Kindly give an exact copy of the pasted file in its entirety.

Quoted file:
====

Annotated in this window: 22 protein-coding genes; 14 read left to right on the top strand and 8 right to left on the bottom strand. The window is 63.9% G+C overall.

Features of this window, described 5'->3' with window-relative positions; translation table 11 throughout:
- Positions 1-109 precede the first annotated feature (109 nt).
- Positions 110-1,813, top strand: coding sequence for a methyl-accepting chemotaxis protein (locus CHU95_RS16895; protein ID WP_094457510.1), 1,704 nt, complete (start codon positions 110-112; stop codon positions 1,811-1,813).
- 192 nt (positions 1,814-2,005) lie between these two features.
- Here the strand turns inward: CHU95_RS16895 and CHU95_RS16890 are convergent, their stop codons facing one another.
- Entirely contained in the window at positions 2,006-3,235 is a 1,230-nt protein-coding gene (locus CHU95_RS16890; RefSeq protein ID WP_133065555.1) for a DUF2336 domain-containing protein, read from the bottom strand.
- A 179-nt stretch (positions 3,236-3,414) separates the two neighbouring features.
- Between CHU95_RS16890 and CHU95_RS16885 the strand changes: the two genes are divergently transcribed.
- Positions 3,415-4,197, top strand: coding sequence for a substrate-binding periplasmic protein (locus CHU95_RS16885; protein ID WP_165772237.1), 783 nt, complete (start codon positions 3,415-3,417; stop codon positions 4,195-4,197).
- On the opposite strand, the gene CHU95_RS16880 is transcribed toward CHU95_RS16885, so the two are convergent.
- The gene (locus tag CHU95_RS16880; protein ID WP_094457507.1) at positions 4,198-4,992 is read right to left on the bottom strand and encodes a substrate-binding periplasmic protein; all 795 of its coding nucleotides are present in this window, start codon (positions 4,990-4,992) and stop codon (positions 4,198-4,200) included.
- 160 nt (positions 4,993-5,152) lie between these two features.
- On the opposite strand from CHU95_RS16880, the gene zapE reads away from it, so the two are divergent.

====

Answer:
Annotated in this window: 22 protein-coding genes; 14 read left to right on the top strand and 8 right to left on the bottom strand. The window is 63.9% G+C overall.

Features of this window, described 5'->3' with window-relative positions; translation table 11 throughout:
- Positions 1-109 precede the first annotated feature (109 nt).
- Positions 110-1,813, top strand: coding sequence for a methyl-accepting chemotaxis protein (locus CHU95_RS16895; protein ID WP_094457510.1), 1,704 nt, complete (start codon positions 110-112; stop codon positions 1,811-1,813).
- 192 nt (positions 1,814-2,005) lie between these two features.
- Here the strand turns inward: CHU95_RS16895 and CHU95_RS16890 are convergent, their stop codons facing one another.
- Entirely contained in the window at positions 2,006-3,235 is a 1,230-nt protein-coding gene (locus CHU95_RS16890; RefSeq protein ID WP_133065555.1) for a DUF2336 domain-containing protein, read from the bottom strand.
- A 179-nt stretch (positions 3,236-3,414) separates the two neighbouring features.
- Between CHU95_RS16890 and CHU95_RS16885 the strand changes: the two genes are divergently transcribed.
- Positions 3,415-4,197, top strand: coding sequence for a substrate-binding periplasmic protein (locus CHU95_RS16885; protein ID WP_165772237.1), 783 nt, complete (start codon positions 3,415-3,417; stop codon positions 4,195-4,197).
- On the opposite strand, the gene CHU95_RS16880 is transcribed toward CHU95_RS16885, so the two are convergent.
- The gene (locus tag CHU95_RS16880; protein ID WP_094457507.1) at positions 4,198-4,992 is read right to left on the bottom strand and encodes a substrate-binding periplasmic protein; all 795 of its coding nucleotides are present in this window, start codon (positions 4,990-4,992) and stop codon (positions 4,198-4,200) included.
- 160 nt (positions 4,993-5,152) lie between these two features.
- On the opposite strand from CHU95_RS16880, the gene zapE reads away from it, so the two are divergent.